Thanks to that slick strategy, Axios actually succeeded in its race against some of the world’s most influential news outlets such as The Washington Post, which was also the most powerful competitor in the region. That’s quite an achievement, considering they had to build their credibility and brand from scratch. What’s more, compared to WP, Axios has a smaller market value, and generally smaller workforce (between 300–500, whereas WP is nearly 4000 strong).
Where Does a Top-class Journalism Workforce Come From?
To expand a little on how Axios compares to other news sites, let’s pit them against WP, by taking a deep dive into workforce metrics. We start with employment practices. Osterus data shows us that both publications are determined to recruit people with a rich experience in media and publishing. In addition, judging from the fresh info we have from the same two companies, quite a substantial number of employees at Axios were previously working for Politico, and that comes down to 18.2%. Another large chunk of employees was also previously working for EVERFI (8.8%), which is followed by numerous companies such as NPR (6.3%), NYT (4.5%), EAB (4.5%), The Wall Street Journal (2.8%) and others.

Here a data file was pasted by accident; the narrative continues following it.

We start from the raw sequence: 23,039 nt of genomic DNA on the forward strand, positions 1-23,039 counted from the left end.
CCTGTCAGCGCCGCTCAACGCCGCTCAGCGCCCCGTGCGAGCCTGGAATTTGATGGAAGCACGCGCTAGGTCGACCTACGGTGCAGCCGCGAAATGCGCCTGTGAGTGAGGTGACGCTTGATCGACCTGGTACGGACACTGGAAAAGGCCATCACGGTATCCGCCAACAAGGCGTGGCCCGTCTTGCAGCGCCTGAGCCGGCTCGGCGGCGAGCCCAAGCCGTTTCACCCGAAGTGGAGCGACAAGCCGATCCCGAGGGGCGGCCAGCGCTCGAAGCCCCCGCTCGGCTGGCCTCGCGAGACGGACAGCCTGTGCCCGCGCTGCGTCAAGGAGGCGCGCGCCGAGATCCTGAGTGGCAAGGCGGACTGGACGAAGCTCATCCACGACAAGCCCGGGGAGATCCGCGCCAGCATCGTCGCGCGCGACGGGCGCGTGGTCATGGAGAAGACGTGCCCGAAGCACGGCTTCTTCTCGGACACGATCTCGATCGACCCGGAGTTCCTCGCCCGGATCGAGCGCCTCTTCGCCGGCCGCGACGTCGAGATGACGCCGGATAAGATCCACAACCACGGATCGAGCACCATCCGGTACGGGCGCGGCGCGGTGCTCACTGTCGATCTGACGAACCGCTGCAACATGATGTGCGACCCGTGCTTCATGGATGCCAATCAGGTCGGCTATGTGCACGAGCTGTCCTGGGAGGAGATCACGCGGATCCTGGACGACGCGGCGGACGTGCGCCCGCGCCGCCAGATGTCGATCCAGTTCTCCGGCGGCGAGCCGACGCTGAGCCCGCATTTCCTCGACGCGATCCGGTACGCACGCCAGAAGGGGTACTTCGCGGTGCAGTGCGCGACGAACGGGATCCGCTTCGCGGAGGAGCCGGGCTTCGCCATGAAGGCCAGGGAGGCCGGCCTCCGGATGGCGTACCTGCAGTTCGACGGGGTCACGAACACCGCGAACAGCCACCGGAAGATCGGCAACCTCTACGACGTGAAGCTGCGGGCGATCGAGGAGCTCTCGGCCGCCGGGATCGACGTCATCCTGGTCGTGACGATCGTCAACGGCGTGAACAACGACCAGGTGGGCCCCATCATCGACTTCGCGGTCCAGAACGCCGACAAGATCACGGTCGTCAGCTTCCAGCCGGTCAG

Taking a quick gander at The Washington Post, we see a smaller percentage of their workforce has arrived from USA Today (3.7%) and The Daily Northwestern (3.3%). This is where it gets a bit more interesting, because this data represents a modest number of employees.
Freshly extracted workforce analytics point to relatively similar hiring practices in both. The Washington Post also prefers welcoming employees that previously worked at The New York Times (NYT); that’s approximately 7.1% of their workforce. In addition, they hire employees from The Wall Street Journal (4.8%), Politico (3.5%) and USA Today (3.7%).
Where Do Employees Linger?
If we level up our search for more valuable data, utilizing Osterus, we detect previous employment retention average differences. Axios has an average of 2.7 years, while Washington Post has 3.9 years. Next, we look at current employment duration differences — Axios has 1.4 years and Washington Post boasts approximately 5.2 years. The data is not entirely surprising, seeing as the Washington Post was on the market considerably longer, while Axios started out as a news site in 2017.
The key takeaway here is that the employment duration over at the Washington Post remains pretty high, which in turn indicates a decent retention rate.
The Powerful Role of Gender Equality
We take things one step further with even more data. Osterus managed to unearth a stunning insight into the workforce of both publications. In a tough, COVID-burdened, war-torn climate, it’s encouraging to see how much gender equality matters; especially in the world of journalism. Both Axios and Washington Post have one major similarity on that front — have a look below: